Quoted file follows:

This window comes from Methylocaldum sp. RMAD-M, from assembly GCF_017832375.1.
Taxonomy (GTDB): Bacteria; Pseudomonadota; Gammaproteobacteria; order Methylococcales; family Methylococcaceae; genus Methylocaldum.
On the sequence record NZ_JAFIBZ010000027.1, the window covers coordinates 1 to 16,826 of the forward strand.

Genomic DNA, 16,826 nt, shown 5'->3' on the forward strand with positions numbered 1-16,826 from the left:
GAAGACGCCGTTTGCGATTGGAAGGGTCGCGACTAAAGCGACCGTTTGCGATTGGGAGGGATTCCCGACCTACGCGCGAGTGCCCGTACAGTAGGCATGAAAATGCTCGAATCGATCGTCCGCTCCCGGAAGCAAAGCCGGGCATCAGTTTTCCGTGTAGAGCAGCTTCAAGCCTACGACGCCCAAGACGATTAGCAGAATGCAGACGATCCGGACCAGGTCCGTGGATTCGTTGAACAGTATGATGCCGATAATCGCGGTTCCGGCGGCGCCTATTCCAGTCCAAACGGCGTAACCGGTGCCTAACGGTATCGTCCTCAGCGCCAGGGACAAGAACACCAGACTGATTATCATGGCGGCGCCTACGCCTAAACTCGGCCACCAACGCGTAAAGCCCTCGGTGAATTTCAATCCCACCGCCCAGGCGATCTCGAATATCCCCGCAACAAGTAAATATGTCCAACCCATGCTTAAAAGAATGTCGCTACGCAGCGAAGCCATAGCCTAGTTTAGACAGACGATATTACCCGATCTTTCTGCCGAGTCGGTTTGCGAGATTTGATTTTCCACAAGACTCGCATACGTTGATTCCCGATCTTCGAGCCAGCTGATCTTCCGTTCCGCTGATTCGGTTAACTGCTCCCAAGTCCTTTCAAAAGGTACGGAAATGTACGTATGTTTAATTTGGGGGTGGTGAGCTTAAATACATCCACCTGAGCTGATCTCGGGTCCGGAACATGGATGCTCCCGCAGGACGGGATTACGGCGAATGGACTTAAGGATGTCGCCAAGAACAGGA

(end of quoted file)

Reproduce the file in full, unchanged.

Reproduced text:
This window comes from Methylocaldum sp. RMAD-M, from assembly GCF_017832375.1.
Taxonomy (GTDB): Bacteria; Pseudomonadota; Gammaproteobacteria; order Methylococcales; family Methylococcaceae; genus Methylocaldum.
On the sequence record NZ_JAFIBZ010000027.1, the window covers coordinates 1 to 16,826 of the forward strand.

Genomic DNA, 16,826 nt, shown 5'->3' on the forward strand with positions numbered 1-16,826 from the left:
GAAGACGCCGTTTGCGATTGGAAGGGTCGCGACTAAAGCGACCGTTTGCGATTGGGAGGGATTCCCGACCTACGCGCGAGTGCCCGTACAGTAGGCATGAAAATGCTCGAATCGATCGTCCGCTCCCGGAAGCAAAGCCGGGCATCAGTTTTCCGTGTAGAGCAGCTTCAAGCCTACGACGCCCAAGACGATTAGCAGAATGCAGACGATCCGGACCAGGTCCGTGGATTCGTTGAACAGTATGATGCCGATAATCGCGGTTCCGGCGGCGCCTATTCCAGTCCAAACGGCGTAACCGGTGCCTAACGGTATCGTCCTCAGCGCCAGGGACAAGAACACCAGACTGATTATCATGGCGGCGCCTACGCCTAAACTCGGCCACCAACGCGTAAAGCCCTCGGTGAATTTCAATCCCACCGCCCAGGCGATCTCGAATATCCCCGCAACAAGTAAATATGTCCAACCCATGCTTAAAAGAATGTCGCTACGCAGCGAAGCCATAGCCTAGTTTAGACAGACGATATTACCCGATCTTTCTGCCGAGTCGGTTTGCGAGATTTGATTTTCCACAAGACTCGCATACGTTGATTCCCGATCTTCGAGCCAGCTGATCTTCCGTTCCGCTGATTCGGTTAACTGCTCCCAAGTCCTTTCAAAAGGTACGGAAATGTACGTATGTTTAATTTGGGGGTGGTGAGCTTAAATACATCCACCTGAGCTGATCTCGGGTCCGGAACATGGATGCTCCCGCAGGACGGGATTACGGCGAATGGACTTAAGGATGTCGCCAAGAACAGGA